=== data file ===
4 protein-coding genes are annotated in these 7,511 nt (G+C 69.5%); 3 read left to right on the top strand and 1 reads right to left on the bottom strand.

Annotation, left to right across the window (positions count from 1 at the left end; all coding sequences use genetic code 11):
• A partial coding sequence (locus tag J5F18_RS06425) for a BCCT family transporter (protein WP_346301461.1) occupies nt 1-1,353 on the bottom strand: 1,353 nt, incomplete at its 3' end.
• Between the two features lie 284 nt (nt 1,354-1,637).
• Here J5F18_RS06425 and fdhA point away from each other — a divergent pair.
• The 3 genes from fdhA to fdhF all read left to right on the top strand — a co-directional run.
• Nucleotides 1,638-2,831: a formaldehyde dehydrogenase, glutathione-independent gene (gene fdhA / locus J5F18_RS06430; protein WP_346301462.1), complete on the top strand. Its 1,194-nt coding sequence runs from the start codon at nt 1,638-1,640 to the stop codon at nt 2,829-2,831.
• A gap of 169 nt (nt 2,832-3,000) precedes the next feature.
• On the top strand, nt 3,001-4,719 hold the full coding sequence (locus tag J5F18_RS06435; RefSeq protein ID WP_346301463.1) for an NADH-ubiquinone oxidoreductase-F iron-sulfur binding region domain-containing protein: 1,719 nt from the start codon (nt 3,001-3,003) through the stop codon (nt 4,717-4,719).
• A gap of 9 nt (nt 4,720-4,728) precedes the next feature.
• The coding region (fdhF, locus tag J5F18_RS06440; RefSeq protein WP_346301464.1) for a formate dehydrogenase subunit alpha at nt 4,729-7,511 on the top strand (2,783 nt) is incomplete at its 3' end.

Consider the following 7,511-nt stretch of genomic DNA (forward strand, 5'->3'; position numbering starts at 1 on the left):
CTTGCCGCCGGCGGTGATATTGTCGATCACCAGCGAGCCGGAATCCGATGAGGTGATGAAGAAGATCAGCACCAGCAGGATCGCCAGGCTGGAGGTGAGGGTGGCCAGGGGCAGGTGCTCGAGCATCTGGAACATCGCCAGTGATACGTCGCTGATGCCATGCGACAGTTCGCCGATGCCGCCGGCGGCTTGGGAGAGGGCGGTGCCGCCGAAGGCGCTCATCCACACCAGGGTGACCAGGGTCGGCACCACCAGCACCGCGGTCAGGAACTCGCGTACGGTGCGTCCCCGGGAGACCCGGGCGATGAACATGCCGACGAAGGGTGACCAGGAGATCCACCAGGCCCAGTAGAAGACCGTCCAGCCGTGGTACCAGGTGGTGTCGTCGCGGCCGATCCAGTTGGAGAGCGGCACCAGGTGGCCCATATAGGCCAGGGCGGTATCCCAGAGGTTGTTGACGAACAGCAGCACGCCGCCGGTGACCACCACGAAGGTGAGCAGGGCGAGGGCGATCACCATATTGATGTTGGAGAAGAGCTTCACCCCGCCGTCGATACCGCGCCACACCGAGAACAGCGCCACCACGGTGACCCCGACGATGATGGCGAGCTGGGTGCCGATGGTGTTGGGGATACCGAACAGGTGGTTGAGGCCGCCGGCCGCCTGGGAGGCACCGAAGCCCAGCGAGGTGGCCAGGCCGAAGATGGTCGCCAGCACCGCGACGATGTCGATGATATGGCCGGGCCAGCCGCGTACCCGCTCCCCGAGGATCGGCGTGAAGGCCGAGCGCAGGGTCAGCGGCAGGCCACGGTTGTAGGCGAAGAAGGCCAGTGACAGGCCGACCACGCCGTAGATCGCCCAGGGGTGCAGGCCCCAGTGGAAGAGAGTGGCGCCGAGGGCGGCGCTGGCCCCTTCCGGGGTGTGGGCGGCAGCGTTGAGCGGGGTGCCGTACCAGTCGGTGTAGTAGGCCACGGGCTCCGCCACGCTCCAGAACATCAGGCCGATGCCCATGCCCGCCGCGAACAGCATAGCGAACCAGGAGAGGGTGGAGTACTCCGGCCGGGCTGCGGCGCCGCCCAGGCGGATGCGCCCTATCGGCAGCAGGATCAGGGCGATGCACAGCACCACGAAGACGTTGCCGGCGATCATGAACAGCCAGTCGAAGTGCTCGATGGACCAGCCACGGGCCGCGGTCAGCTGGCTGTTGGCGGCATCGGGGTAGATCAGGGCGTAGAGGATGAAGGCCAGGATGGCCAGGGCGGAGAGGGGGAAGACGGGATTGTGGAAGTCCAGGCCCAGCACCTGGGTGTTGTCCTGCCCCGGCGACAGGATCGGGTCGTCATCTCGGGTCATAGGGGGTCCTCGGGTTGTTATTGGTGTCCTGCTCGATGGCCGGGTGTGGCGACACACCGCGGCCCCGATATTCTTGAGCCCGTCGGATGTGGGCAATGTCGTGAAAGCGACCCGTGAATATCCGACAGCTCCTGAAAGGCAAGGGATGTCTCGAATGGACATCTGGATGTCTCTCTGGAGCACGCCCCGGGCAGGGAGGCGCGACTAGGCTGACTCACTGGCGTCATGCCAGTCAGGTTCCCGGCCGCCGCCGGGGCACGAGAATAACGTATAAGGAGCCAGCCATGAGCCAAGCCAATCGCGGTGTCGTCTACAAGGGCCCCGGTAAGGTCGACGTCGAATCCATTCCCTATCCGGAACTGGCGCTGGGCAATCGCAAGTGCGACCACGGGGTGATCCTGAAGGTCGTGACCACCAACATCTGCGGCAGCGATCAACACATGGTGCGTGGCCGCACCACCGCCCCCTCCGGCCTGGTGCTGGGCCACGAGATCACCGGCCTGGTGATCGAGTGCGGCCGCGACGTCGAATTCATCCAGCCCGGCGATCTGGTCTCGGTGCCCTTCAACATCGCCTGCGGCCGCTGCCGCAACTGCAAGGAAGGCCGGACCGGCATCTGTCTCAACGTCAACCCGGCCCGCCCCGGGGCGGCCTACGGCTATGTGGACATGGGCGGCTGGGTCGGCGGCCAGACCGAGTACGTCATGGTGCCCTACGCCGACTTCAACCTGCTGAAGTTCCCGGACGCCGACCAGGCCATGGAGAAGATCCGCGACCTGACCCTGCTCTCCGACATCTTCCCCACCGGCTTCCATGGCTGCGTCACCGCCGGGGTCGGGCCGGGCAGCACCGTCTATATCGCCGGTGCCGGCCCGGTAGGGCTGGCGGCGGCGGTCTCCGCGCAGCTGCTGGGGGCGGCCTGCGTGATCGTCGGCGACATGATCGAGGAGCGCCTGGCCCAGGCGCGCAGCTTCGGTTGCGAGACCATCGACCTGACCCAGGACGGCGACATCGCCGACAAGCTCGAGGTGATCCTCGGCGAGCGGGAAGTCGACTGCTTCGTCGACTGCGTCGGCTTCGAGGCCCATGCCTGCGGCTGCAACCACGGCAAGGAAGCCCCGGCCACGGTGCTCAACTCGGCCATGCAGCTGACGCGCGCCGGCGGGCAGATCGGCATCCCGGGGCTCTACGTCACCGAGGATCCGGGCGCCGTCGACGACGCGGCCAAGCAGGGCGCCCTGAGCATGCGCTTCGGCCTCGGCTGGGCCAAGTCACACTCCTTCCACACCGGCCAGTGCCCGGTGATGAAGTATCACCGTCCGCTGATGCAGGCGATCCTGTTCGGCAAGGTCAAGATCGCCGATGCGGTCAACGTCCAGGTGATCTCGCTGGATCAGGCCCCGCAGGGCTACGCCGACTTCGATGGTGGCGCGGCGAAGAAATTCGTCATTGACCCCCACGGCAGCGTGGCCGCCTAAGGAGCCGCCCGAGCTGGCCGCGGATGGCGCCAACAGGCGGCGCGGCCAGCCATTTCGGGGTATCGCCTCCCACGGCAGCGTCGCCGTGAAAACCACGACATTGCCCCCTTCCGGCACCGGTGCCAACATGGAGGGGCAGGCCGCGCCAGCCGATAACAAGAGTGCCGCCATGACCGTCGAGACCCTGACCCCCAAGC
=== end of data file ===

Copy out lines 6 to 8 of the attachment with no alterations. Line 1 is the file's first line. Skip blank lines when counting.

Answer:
• The 3 genes from fdhA to fdhF all read left to right on the top strand — a co-directional run.
• Nucleotides 1,638-2,831: a formaldehyde dehydrogenase, glutathione-independent gene (gene fdhA / locus J5F18_RS06430; protein WP_346301462.1), complete on the top strand. Its 1,194-nt coding sequence runs from the start codon at nt 1,638-1,640 to the stop codon at nt 2,829-2,831.
• A gap of 169 nt (nt 2,832-3,000) precedes the next feature.